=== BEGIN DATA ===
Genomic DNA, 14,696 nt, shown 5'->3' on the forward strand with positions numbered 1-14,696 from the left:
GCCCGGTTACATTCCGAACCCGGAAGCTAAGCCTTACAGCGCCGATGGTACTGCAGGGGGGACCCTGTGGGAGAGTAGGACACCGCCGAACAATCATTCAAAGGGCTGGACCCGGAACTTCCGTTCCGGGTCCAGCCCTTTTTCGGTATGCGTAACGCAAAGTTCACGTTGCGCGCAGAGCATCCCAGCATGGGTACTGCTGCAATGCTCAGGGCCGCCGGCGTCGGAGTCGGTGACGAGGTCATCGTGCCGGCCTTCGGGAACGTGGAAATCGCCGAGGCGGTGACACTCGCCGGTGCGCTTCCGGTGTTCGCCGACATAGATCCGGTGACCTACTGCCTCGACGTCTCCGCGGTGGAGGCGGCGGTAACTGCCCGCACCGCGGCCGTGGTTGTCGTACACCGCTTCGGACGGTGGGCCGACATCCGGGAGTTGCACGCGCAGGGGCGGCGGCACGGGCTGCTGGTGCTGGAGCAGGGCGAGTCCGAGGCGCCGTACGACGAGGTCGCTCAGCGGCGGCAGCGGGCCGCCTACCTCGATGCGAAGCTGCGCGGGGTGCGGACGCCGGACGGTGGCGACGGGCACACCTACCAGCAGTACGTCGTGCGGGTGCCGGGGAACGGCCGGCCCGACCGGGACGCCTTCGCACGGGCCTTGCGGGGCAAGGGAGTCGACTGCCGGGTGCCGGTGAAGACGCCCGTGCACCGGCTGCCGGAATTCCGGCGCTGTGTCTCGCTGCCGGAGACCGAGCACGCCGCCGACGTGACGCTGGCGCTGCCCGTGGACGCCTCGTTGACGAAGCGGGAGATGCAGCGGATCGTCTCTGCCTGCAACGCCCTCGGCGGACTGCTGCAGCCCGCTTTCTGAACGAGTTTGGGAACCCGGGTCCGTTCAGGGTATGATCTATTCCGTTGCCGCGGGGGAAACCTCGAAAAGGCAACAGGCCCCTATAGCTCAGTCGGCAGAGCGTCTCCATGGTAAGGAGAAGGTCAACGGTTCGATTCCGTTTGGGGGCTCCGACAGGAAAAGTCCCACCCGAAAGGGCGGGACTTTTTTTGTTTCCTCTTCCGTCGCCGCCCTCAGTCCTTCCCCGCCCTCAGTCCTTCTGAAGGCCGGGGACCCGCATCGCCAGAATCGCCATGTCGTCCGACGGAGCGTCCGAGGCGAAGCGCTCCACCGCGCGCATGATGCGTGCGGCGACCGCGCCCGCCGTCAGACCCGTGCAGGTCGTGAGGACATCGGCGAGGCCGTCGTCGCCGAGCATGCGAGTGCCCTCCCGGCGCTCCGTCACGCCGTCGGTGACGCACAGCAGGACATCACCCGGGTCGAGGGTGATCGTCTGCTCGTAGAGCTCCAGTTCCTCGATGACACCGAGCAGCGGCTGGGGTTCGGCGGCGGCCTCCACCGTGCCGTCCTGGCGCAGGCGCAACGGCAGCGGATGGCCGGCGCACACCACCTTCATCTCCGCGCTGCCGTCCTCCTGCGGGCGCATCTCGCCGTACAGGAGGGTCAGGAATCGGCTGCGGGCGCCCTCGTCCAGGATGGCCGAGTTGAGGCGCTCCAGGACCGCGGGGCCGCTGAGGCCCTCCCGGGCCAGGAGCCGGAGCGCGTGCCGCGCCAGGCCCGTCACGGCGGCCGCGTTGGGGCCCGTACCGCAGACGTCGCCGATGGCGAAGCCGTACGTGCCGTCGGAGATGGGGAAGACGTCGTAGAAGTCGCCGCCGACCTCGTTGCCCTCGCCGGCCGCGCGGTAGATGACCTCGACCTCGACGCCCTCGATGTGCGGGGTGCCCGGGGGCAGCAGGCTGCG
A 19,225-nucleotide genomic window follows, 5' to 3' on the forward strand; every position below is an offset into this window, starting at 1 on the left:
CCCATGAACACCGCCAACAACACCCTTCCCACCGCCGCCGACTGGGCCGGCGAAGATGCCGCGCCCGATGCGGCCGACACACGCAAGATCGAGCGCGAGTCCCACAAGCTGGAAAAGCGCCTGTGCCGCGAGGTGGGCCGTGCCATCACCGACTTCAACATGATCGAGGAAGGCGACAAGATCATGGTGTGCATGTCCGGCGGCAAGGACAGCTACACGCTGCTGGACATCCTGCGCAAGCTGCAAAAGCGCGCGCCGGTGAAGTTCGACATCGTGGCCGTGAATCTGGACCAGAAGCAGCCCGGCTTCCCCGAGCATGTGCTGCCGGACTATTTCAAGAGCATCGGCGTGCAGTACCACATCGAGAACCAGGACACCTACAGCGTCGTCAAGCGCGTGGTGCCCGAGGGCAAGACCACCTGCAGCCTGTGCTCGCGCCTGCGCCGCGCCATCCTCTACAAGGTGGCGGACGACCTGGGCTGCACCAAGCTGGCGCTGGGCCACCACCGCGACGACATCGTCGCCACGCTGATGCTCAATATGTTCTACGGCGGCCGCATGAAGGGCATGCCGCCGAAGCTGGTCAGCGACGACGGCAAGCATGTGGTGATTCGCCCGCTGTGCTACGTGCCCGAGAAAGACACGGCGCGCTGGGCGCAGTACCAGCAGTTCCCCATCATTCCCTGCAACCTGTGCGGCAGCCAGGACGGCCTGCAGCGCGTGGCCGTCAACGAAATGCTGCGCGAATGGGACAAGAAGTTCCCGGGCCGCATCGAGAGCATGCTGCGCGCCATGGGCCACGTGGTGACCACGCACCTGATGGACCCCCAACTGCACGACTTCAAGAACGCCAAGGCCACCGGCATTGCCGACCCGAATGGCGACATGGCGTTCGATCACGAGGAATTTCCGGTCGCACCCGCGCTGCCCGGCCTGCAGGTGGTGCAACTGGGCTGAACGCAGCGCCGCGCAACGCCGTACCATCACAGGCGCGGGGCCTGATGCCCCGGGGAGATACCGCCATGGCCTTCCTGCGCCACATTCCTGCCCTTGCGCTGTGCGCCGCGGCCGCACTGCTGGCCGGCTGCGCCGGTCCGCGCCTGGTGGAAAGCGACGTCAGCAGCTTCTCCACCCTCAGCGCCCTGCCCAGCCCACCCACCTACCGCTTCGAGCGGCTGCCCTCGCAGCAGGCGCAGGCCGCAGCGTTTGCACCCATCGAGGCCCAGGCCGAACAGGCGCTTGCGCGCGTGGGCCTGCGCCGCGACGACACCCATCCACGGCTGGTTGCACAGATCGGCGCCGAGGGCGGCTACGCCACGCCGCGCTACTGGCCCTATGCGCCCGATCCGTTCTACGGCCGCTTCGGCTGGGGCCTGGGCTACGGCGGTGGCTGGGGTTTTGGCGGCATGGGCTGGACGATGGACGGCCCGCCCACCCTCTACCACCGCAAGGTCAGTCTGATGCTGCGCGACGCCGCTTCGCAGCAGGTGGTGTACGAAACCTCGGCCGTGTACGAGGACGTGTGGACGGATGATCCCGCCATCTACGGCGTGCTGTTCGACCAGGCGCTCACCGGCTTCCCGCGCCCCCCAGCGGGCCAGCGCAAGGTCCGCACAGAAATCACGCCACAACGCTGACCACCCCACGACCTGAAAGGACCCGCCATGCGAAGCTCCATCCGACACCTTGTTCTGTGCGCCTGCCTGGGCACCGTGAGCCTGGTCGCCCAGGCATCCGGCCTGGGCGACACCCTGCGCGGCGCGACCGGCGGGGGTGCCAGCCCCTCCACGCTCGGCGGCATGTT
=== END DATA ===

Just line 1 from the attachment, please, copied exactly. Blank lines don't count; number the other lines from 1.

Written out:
Genomic DNA, 14,696 nt, shown 5'->3' on the forward strand with positions numbered 1-14,696 from the left: